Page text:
From a franchisor’s perspective, it is important that all customers receive the same quality product and service offering regardless of what outlet they may visit. The menu of product offerings must be consistent, and the procedures for customer service correctly followed. The value of the franchisor’s brand depends on this consistency, and the more valuable the brand, the more likely it is that customers will purchase goods and services from a franchisor’s outlets. A valuable brand benefits both franchisors and franchisees.
But there is a well-known problem with franchising that works against consistency, and this problem is great enough to cause some brands to avoid franchising as a method of operation. Specifically, this is the problem of free-riding. As one commentator noted:
The value of the trademark is, however, vulnerable to franchise free-riding. This is a problem that has already received considerable attention from scholars and the courts. A franchisee is inclined to make decisions about how much effort to put into the business based on the profits that will accrue directly to her in her own outlet. She is not inclined to take into account that, because customers will make judgments about the quality of the entire franchise system based on their experience at an outlet, cost-saving reductions in quality at her outlet will affect the overall value of the trademark and thus the profits of other franchisees and the franchisor. If all franchisees, facing the same incentives, act in this way, the value of the trademark will suffer dramatically. (Hadfield, Stan. L. Rev. 917, 949-50 (1990).)
Economists have long said that one way to deal with this problem is through contractual controls that tend to dissuade free riding, citing most often the contractual right to terminate a shirking franchisee’s franchise. Termination, however, is for many practical reasons a “last-ditch” tool, reserved for only the most severe situations, and this is especially so in jurisdictions with franchise relationship statutes that restrict a franchisor’s ability to terminate a defaulting franchisee.
Franchise agreements may include provisions calling for late fees and/or default interest rates to encourage prompt payments. In some cases, where the franchisor provides an essential service (such as a hotel reservation system) or an essential product, the franchise agreement may authorize a franchisor to suspend its performance. Otherwise, not a lot of franchise agreements contain provisions specifically designed to encourage a franchisee’s full compliance with system standards, or discourage its non-compliance. The fact is that a lot of franchisors (and franchise lawyers) tend to be copy-cats, borrowing the same essential contract terms from one agreement to another.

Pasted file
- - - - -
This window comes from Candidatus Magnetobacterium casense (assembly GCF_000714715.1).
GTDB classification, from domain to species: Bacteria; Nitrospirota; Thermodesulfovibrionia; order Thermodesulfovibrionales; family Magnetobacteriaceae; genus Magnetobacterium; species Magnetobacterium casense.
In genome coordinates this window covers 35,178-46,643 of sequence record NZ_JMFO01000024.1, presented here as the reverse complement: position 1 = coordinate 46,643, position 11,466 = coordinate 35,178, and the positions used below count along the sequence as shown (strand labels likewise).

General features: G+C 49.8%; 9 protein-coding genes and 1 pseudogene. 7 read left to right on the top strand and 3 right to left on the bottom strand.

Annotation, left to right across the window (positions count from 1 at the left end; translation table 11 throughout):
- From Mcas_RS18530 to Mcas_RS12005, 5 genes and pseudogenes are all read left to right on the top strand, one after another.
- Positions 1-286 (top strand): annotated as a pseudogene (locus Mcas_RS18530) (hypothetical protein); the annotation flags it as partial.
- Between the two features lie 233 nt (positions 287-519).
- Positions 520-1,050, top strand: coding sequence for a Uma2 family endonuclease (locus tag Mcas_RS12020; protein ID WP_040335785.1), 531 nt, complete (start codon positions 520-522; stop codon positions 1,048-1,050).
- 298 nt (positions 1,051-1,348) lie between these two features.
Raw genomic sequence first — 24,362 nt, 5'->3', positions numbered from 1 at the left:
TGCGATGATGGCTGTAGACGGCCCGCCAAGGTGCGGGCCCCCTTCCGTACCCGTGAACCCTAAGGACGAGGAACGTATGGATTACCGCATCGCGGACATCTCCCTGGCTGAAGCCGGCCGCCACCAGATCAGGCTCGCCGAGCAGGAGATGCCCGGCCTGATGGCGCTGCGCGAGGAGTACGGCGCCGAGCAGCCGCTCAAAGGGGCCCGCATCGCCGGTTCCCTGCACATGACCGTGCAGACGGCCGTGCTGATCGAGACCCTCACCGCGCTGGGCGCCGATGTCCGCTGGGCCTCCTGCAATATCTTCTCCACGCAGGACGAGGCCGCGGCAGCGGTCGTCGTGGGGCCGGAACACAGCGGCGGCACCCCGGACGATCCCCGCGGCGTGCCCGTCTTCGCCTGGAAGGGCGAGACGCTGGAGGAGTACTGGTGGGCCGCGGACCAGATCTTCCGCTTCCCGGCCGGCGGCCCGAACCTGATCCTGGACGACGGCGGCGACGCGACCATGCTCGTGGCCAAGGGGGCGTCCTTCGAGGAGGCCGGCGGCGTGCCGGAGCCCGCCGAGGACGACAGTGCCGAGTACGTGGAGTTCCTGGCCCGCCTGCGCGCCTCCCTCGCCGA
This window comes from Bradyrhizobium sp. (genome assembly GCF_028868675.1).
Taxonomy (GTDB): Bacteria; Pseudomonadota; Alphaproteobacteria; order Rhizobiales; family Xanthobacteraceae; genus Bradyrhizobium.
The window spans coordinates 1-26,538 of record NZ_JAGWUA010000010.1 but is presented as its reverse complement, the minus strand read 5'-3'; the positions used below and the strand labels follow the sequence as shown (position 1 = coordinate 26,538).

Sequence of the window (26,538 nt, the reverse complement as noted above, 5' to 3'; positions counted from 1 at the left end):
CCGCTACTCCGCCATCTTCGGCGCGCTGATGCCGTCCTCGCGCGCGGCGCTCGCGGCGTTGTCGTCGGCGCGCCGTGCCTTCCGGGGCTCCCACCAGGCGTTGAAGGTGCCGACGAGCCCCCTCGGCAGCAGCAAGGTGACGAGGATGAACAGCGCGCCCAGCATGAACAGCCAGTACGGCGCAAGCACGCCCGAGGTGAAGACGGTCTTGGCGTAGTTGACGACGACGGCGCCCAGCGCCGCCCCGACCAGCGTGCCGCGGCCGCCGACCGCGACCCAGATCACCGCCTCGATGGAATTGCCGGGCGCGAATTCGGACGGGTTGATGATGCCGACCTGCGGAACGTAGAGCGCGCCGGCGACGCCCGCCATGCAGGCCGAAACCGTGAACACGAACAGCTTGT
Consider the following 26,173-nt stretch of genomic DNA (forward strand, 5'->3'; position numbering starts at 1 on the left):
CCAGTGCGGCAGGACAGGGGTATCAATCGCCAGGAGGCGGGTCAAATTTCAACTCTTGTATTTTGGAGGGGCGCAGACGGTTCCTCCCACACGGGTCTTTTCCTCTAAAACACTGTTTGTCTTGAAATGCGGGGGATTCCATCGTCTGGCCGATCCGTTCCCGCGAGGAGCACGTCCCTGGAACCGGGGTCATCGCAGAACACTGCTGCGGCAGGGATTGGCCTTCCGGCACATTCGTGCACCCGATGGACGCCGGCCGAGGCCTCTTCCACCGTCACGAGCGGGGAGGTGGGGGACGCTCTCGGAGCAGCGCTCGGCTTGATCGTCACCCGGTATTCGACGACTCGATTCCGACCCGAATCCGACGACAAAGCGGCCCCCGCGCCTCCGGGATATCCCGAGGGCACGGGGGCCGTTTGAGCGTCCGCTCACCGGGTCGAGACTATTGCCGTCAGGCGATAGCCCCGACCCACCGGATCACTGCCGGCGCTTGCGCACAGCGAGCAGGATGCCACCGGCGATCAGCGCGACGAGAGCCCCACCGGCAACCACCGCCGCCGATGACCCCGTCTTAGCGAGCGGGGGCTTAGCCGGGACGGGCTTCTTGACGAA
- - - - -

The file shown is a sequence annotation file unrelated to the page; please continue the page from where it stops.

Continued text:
It should be possible to craft contractual provisions designed to nudge compliance. It only takes a little imagination and a willingness to experiment on the margins. I know a few that have tried. For instance, there is a franchisor that grew weary of seeing franchisee employees out of uniform, or driving dirty vehicles required by the franchise. To discourage this behavior, it has implemented a set of proscribed “fines” (I call them fines, but they are really liquidated damages) for a list of common violations from system standards. This list of fines, reviewed and endorsed by a franchise advisory council, seems to have worked to encourage compliance with system standards, and as a tool to spotlight to the importance of compliance within the franchisee community.
I also know another franchisor that uses rebates as an incentive for compliance. In this system, franchisees are encouraged, but not required, to participate in monthly promotional programs offered to their customers. All franchisees are charged a marketing fee based on a specified percentage of gross sales, but a franchisee who has fully complied with all aspects of that month’s programs receives a 2% rebate of the fee. True, some franchisees still elect not to participate, but the percentage of participating franchises has increased, albeit grudgingly so by some franchisees.
And there may be other things a franchisor could do through its agreement to incentivize compliance. These contractual provisions will never eliminate the problem of noncompliance with system standards by all franchisees, but they are apt to discourage a franchisee who would otherwise consciously decide to ride off the efforts of complying franchisees. The typical franchise agreement can be tweaked to encourage good behavior. And that is a lot better result than issuing piles of notices of default.